It’s becoming increasingly clear, as rehearsals progress and the choir develops as an ensemble, that mixed-voice singing really suits the group. The strength and depth of sound, the richness of the chords and the accuracy of the ensemble, all are quite different – and vastly improved – when standing with the voices all mixed. Talking with some of the group afterwards, it seems that they prefer a mixed-voice formation – they like the sound that it produces, and they are keen to keep rehearsing as such, in order to see if we can perform in this fashion as well.( And when the group themselves are asking to keep doing something, you know it’s a good sign!)
Last night’s rehearsal was a long one – lasting almost three hours – as we’re rehearsing in the church, at which we’re singing our Advent concert, next week, and it was important that the group had gone through all of the repertoire for the programme before adjusting to the performance space. We used the piano less and less during last night’s session, and I’m hoping to spend less time behind the piano and more time actually working with the sound between now and the coming performances.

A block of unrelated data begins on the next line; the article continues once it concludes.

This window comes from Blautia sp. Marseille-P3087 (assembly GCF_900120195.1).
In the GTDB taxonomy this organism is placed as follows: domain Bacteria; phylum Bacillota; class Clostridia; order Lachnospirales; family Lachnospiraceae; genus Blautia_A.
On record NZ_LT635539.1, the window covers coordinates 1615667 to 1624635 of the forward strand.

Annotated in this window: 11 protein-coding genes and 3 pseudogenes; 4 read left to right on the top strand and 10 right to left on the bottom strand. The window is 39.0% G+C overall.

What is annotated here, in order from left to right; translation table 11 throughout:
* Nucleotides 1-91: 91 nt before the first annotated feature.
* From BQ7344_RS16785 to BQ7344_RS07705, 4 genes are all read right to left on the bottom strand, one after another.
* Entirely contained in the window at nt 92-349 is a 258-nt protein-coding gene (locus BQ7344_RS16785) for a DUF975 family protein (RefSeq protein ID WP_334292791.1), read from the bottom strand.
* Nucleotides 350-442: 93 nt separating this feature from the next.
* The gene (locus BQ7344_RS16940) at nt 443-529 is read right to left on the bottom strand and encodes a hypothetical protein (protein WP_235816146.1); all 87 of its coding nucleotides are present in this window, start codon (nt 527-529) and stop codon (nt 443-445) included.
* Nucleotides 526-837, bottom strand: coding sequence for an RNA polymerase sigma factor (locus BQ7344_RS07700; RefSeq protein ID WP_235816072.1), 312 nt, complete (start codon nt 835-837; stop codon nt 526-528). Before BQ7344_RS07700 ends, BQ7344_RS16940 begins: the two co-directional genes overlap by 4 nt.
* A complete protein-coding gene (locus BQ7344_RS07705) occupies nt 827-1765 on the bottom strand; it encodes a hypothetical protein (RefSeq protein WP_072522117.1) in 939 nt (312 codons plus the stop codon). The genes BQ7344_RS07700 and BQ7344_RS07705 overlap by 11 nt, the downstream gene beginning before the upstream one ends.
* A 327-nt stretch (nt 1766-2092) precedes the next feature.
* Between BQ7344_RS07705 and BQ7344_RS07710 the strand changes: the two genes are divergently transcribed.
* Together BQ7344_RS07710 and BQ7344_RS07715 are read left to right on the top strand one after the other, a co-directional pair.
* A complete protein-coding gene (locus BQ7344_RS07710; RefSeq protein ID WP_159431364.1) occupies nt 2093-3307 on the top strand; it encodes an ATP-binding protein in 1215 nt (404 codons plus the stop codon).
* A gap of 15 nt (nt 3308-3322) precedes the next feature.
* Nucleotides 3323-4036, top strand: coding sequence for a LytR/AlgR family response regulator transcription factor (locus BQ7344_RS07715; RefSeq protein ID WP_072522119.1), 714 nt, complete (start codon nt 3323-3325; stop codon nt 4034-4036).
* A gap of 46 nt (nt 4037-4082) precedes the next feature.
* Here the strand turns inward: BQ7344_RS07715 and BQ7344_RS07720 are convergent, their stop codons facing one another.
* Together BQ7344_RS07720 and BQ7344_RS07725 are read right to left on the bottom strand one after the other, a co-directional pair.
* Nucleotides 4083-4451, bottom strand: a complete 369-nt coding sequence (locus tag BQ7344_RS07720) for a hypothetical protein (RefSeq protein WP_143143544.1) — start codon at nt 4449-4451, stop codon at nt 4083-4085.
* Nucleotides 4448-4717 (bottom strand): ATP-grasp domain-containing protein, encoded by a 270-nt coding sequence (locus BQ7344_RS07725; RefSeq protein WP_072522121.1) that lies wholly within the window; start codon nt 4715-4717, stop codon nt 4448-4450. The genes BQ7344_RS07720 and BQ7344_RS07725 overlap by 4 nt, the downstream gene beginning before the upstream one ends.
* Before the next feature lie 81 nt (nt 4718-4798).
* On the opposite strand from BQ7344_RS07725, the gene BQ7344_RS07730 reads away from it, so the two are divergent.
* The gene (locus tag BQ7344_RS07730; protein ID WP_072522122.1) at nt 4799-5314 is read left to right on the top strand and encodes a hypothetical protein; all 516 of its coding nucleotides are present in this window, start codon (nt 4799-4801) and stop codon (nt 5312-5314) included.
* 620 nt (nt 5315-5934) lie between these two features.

The antiphons are starting to discover a sense of freedom; there’s a wonderful flexibility starting to emerge as we become more familiar with the lines they weave. There’s a lively sense of fun in The Holly and the Ivy and Ding, Dong, Merrily on High, and a lovely sombreness to Remember, O Thou Man.
We also looked for the first time at a carol written by a second-year student studying at the University; a serene and intimate setting of In the Bleak Mid-Winter, of which we’ll be giving the première at the Advent concert, by Rachel Richardson. It’s a great opportunity to be able to give a young composer the chance to hear their work performed, and her carol will suit the space in the church very well.
Last night, too, was the first time we’ve gone through Steve Martland’s Make We Joy Now, without the safety-net of the piano; a couple of hair-raising moments where the unity of the ensemble was, how shall I put it, not quite as tight as in other pieces, and there wasn’t quite the sense of confidence in some of the voices that there is elsewhere; but we’ve two weeks to go, and even by the end of last night, the improvement was considerable. (You have just got to go away and look at your verses in between rehearsals, tenors and basses!).
Overall, a really good rehearsal; time to start cranking up the momentum as we head towards the first concert in just over two weeks’ time.